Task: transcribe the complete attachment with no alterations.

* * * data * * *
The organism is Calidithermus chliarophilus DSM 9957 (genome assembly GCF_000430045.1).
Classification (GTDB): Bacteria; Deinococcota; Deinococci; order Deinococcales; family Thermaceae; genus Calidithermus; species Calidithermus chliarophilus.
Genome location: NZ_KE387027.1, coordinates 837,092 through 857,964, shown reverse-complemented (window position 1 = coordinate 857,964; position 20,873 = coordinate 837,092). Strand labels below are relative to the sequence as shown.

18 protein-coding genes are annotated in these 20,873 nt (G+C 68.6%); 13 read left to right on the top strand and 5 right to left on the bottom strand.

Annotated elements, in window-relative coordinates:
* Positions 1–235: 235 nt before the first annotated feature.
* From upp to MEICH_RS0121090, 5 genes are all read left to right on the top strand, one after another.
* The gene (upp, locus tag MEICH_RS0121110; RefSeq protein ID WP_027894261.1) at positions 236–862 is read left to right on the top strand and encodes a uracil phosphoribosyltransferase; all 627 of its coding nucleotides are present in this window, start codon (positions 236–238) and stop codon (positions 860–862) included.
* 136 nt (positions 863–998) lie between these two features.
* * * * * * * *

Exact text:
The organism is Calidithermus chliarophilus DSM 9957 (genome assembly GCF_000430045.1).
Classification (GTDB): Bacteria; Deinococcota; Deinococci; order Deinococcales; family Thermaceae; genus Calidithermus; species Calidithermus chliarophilus.
Genome location: NZ_KE387027.1, coordinates 837,092 through 857,964, shown reverse-complemented (window position 1 = coordinate 857,964; position 20,873 = coordinate 837,092). Strand labels below are relative to the sequence as shown.

18 protein-coding genes are annotated in these 20,873 nt (G+C 68.6%); 13 read left to right on the top strand and 5 right to left on the bottom strand.

Annotated elements, in window-relative coordinates:
* Positions 1–235: 235 nt before the first annotated feature.
* From upp to MEICH_RS0121090, 5 genes are all read left to right on the top strand, one after another.
* The gene (upp, locus tag MEICH_RS0121110; RefSeq protein ID WP_027894261.1) at positions 236–862 is read left to right on the top strand and encodes a uracil phosphoribosyltransferase; all 627 of its coding nucleotides are present in this window, start codon (positions 236–238) and stop codon (positions 860–862) included.
* 136 nt (positions 863–998) lie between these two features.